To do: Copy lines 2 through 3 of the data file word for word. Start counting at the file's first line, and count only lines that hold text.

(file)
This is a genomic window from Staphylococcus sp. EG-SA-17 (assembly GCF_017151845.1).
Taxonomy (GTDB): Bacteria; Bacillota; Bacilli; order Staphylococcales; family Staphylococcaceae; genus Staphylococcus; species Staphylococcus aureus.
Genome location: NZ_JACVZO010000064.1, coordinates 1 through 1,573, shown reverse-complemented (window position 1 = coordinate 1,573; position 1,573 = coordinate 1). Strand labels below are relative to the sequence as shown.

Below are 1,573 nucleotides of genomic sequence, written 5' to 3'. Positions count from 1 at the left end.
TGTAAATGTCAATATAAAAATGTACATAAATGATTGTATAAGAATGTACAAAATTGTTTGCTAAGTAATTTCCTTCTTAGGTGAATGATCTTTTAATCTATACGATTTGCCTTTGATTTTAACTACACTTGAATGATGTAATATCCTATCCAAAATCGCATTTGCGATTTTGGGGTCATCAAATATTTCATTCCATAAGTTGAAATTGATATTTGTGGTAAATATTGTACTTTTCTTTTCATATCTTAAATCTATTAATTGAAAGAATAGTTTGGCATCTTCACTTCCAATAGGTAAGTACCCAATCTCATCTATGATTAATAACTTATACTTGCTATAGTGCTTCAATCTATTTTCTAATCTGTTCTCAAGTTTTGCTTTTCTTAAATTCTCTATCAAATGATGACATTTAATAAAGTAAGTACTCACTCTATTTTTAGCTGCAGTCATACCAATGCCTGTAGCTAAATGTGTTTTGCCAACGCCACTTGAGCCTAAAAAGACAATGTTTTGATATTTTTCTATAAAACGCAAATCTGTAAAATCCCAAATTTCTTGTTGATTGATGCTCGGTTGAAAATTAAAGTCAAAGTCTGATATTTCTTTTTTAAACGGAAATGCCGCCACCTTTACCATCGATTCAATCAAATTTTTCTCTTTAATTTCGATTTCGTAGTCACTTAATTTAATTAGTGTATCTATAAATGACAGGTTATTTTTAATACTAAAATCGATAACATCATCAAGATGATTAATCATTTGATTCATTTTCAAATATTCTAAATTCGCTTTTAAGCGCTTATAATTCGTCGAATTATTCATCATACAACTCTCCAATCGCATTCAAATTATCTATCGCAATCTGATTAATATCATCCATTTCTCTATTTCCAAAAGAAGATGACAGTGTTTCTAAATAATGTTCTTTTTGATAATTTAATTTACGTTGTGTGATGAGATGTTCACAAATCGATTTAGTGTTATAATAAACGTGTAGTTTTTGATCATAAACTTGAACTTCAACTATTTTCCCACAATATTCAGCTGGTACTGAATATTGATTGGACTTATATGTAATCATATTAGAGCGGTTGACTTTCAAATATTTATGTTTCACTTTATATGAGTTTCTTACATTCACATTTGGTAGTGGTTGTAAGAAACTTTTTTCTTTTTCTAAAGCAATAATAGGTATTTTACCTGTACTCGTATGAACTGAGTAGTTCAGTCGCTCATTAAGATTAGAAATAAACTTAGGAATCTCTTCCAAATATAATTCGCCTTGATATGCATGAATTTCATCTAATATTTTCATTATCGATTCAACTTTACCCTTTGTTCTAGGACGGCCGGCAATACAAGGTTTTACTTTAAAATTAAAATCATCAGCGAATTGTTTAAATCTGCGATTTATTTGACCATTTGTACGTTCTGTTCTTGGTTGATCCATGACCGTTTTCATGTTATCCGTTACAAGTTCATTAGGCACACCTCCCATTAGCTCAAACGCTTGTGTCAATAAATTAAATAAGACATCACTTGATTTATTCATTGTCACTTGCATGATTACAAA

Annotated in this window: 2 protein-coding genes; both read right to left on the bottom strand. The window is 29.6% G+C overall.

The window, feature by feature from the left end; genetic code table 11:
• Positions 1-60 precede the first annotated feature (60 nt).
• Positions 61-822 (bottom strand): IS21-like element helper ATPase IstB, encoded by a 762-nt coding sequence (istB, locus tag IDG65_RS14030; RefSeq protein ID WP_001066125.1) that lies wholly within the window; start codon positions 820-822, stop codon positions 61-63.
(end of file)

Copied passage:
Taxonomy (GTDB): Bacteria; Bacillota; Bacilli; order Staphylococcales; family Staphylococcaceae; genus Staphylococcus; species Staphylococcus aureus.
Genome location: NZ_JACVZO010000064.1, coordinates 1 through 1,573, shown reverse-complemented (window position 1 = coordinate 1,573; position 1,573 = coordinate 1). Strand labels below are relative to the sequence as shown.